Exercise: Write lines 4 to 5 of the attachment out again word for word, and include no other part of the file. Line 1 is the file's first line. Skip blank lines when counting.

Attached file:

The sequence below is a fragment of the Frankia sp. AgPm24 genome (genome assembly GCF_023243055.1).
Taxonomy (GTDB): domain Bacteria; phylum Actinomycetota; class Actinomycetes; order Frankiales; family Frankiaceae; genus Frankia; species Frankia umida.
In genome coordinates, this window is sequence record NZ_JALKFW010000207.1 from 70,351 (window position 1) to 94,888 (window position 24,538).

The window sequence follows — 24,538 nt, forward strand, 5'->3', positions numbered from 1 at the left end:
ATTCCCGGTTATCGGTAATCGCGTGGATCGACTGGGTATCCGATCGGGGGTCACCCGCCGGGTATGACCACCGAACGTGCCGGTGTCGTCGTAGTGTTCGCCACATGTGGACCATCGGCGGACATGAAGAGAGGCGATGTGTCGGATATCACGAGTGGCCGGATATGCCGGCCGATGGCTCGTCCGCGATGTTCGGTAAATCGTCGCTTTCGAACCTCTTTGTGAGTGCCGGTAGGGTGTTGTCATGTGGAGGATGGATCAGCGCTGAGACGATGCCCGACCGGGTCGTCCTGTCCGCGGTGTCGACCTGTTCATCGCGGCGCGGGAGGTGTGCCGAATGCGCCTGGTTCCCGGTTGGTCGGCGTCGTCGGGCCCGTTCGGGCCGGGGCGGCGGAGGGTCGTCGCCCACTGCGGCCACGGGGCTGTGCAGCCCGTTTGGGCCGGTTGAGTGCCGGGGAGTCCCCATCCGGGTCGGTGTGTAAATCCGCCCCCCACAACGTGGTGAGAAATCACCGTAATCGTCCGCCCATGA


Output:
The window sequence follows — 24,538 nt, forward strand, 5'->3', positions numbered from 1 at the left end:
ATTCCCGGTTATCGGTAATCGCGTGGATCGACTGGGTATCCGATCGGGGGTCACCCGCCGGGTATGACCACCGAACGTGCCGGTGTCGTCGTAGTGTTCGCCACATGTGGACCATCGGCGGACATGAAGAGAGGCGATGTGTCGGATATCACGAGTGGCCGGATATGCCGGCCGATGGCTCGTCCGCGATGTTCGGTAAATCGTCGCTTTCGAACCTCTTTGTGAGTGCCGGTAGGGTGTTGTCATGTGGAGGATGGATCAGCGCTGAGACGATGCCCGACCGGGTCGTCCTGTCCGCGGTGTCGACCTGTTCATCGCGGCGCGGGAGGTGTGCCGAATGCGCCTGGTTCCCGGTTGGTCGGCGTCGTCGGGCCCGTTCGGGCCGGGGCGGCGGAGGGTCGTCGCCCACTGCGGCCACGGGGCTGTGCAGCCCGTTTGGGCCGGTTGAGTGCCGGGGAGTCCCCATCCGGGTCGGTGTGTAAATCCGCCCCCCACAACGTGGTGAGAAATCACCGTAATCGTCCGCCCATGA